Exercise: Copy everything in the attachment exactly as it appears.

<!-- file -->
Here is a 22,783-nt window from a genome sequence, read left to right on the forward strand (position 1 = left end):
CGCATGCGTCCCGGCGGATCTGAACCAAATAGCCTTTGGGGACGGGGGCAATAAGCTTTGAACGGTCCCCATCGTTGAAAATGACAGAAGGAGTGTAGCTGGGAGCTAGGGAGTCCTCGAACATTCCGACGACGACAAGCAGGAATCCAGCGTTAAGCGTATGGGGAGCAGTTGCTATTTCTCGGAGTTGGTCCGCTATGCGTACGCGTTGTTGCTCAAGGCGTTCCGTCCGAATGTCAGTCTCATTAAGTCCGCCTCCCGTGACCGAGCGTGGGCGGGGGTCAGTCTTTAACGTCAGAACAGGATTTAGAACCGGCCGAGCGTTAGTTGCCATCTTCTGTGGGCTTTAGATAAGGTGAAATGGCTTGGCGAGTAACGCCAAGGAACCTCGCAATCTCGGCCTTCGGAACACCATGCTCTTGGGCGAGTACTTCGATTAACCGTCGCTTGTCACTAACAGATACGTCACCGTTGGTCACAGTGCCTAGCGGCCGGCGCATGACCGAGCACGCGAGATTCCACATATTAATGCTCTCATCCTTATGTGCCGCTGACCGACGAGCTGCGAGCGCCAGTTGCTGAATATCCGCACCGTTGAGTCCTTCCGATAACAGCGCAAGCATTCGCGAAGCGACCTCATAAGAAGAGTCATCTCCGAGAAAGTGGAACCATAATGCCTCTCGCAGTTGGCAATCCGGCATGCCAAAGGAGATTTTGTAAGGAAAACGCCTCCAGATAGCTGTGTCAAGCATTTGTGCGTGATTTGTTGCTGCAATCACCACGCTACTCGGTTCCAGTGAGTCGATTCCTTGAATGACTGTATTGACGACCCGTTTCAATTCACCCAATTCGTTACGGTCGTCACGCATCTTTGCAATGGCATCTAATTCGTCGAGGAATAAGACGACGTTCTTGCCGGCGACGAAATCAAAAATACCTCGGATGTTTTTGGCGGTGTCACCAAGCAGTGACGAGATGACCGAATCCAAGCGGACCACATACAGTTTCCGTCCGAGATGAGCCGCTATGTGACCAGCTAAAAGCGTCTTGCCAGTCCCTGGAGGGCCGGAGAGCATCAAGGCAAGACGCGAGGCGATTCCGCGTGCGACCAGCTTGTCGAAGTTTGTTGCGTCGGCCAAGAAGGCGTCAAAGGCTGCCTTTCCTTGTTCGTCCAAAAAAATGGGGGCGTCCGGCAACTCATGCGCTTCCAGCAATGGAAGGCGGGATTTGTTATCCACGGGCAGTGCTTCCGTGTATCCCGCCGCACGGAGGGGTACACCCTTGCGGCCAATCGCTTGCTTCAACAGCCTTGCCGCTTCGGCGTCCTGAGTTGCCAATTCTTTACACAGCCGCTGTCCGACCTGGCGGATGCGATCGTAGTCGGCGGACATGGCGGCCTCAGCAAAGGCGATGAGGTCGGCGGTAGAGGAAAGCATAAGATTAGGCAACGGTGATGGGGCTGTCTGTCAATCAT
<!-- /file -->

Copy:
Here is a 22,783-nt window from a genome sequence, read left to right on the forward strand (position 1 = left end):
CGCATGCGTCCCGGCGGATCTGAACCAAATAGCCTTTGGGGACGGGGGCAATAAGCTTTGAACGGTCCCCATCGTTGAAAATGACAGAAGGAGTGTAGCTGGGAGCTAGGGAGTCCTCGAACATTCCGACGACGACAAGCAGGAATCCAGCGTTAAGCGTATGGGGAGCAGTTGCTATTTCTCGGAGTTGGTCCGCTATGCGTACGCGTTGTTGCTCAAGGCGTTCCGTCCGAATGTCAGTCTCATTAAGTCCGCCTCCCGTGACCGAGCGTGGGCGGGGGTCAGTCTTTAACGTCAGAACAGGATTTAGAACCGGCCGAGCGTTAGTTGCCATCTTCTGTGGGCTTTAGATAAGGTGAAATGGCTTGGCGAGTAACGCCAAGGAACCTCGCAATCTCGGCCTTCGGAACACCATGCTCTTGGGCGAGTACTTCGATTAACCGTCGCTTGTCACTAACAGATACGTCACCGTTGGTCACAGTGCCTAGCGGCCGGCGCATGACCGAGCACGCGAGATTCCACATATTAATGCTCTCATCCTTATGTGCCGCTGACCGACGAGCTGCGAGCGCCAGTTGCTGAATATCCGCACCGTTGAGTCCTTCCGATAACAGCGCAAGCATTCGCGAAGCGACCTCATAAGAAGAGTCATCTCCGAGAAAGTGGAACCATAATGCCTCTCGCAGTTGGCAATCCGGCATGCCAAAGGAGATTTTGTAAGGAAAACGCCTCCAGATAGCTGTGTCAAGCATTTGTGCGTGATTTGTTGCTGCAATCACCACGCTACTCGGTTCCAGTGAGTCGATTCCTTGAATGACTGTATTGACGACCCGTTTCAATTCACCCAATTCGTTACGGTCGTCACGCATCTTTGCAATGGCATCTAATTCGTCGAGGAATAAGACGACGTTCTTGCCGGCGACGAAATCAAAAATACCTCGGATGTTTTTGGCGGTGTCACCAAGCAGTGACGAGATGACCGAATCCAAGCGGACCACATACAGTTTCCGTCCGAGATGAGCCGCTATGTGACCAGCTAAAAGCGTCTTGCCAGTCCCTGGAGGGCCGGAGAGCATCAAGGCAAGACGCGAGGCGATTCCGCGTGCGACCAGCTTGTCGAAGTTTGTTGCGTCGGCCAAGAAGGCGTCAAAGGCTGCCTTTCCTTGTTCGTCCAAAAAAATGGGGGCGTCCGGCAACTCATGCGCTTCCAGCAATGGAAGGCGGGATTTGTTATCCACGGGCAGTGCTTCCGTGTATCCCGCCGCACGGAGGGGTACACCCTTGCGGCCAATCGCTTGCTTCAACAGCCTTGCCGCTTCGGCGTCCTGAGTTGCCAATTCTTTACACAGCCGCTGTCCGACCTGGCGGATGCGATCGTAGTCGGCGGACATGGCGGCCTCAGCAAAGGCGATGAGGTCGGCGGTAGAGGAAAGCATAAGATTAGGCAACGGTGATGGGGCTGTCTGTCAATCAT